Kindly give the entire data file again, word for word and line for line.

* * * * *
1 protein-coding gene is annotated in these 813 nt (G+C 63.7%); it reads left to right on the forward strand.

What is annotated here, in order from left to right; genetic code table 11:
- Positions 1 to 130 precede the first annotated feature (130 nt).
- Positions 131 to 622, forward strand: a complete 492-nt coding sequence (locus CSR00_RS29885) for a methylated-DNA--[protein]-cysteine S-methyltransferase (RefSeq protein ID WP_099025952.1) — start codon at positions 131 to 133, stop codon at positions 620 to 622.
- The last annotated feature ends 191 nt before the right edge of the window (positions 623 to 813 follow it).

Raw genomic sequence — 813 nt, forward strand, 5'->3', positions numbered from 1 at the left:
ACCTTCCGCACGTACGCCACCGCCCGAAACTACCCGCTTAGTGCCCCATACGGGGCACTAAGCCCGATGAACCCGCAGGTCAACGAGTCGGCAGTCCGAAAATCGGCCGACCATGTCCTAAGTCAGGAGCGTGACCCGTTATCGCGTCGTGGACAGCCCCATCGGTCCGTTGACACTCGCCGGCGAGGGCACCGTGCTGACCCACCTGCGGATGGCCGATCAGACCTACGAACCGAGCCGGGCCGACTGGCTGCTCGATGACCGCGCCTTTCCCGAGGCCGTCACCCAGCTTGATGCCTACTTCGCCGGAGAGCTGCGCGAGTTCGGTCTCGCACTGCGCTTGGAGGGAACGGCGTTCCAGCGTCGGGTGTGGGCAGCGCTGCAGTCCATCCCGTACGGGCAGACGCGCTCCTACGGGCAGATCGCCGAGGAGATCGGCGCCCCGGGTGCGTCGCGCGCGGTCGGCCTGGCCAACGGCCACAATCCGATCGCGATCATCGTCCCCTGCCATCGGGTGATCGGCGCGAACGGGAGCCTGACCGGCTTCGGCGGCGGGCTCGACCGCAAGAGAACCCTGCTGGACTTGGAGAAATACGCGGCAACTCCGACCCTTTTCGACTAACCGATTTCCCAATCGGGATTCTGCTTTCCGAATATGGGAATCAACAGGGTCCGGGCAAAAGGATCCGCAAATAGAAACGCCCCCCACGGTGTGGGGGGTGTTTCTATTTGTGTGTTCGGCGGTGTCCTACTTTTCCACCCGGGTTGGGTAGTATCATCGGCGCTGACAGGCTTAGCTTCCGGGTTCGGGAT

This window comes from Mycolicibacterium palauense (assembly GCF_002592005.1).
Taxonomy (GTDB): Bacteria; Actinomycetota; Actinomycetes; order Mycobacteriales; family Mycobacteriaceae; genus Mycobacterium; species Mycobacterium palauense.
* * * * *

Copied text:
1 protein-coding gene is annotated in these 813 nt (G+C 63.7%); it reads left to right on the forward strand.

What is annotated here, in order from left to right; genetic code table 11:
- Positions 1 to 130 precede the first annotated feature (130 nt).
- Positions 131 to 622, forward strand: a complete 492-nt coding sequence (locus CSR00_RS29885) for a methylated-DNA--[protein]-cysteine S-methyltransferase (RefSeq protein ID WP_099025952.1) — start codon at positions 131 to 133, stop codon at positions 620 to 622.
- The last annotated feature ends 191 nt before the right edge of the window (positions 623 to 813 follow it).

Raw genomic sequence — 813 nt, forward strand, 5'->3', positions numbered from 1 at the left:
ACCTTCCGCACGTACGCCACCGCCCGAAACTACCCGCTTAGTGCCCCATACGGGGCACTAAGCCCGATGAACCCGCAGGTCAACGAGTCGGCAGTCCGAAAATCGGCCGACCATGTCCTAAGTCAGGAGCGTGACCCGTTATCGCGTCGTGGACAGCCCCATCGGTCCGTTGACACTCGCCGGCGAGGGCACCGTGCTGACCCACCTGCGGATGGCCGATCAGACCTACGAACCGAGCCGGGCCGACTGGCTGCTCGATGACCGCGCCTTTCCCGAGGCCGTCACCCAGCTTGATGCCTACTTCGCCGGAGAGCTGCGCGAGTTCGGTCTCGCACTGCGCTTGGAGGGAACGGCGTTCCAGCGTCGGGTGTGGGCAGCGCTGCAGTCCATCCCGTACGGGCAGACGCGCTCCTACGGGCAGATCGCCGAGGAGATCGGCGCCCCGGGTGCGTCGCGCGCGGTCGGCCTGGCCAACGGCCACAATCCGATCGCGATCATCGTCCCCTGCCATCGGGTGATCGGCGCGAACGGGAGCCTGACCGGCTTCGGCGGCGGGCTCGACCGCAAGAGAACCCTGCTGGACTTGGAGAAATACGCGGCAACTCCGACCCTTTTCGACTAACCGATTTCCCAATCGGGATTCTGCTTTCCGAATATGGGAATCAACAGGGTCCGGGCAAAAGGATCCGCAAATAGAAACGCCCCCCACGGTGTGGGGGGTGTTTCTATTTGTGTGTTCGGCGGTGTCCTACTTTTCCACCCGGGTTGGGTAGTATCATCGGCGCTGACAGGCTTAGCTTCCGGGTTCGGGAT

This window comes from Mycolicibacterium palauense (assembly GCF_002592005.1).
Taxonomy (GTDB): Bacteria; Actinomycetota; Actinomycetes; order Mycobacteriales; family Mycobacteriaceae; genus Mycobacterium; species Mycobacterium palauense.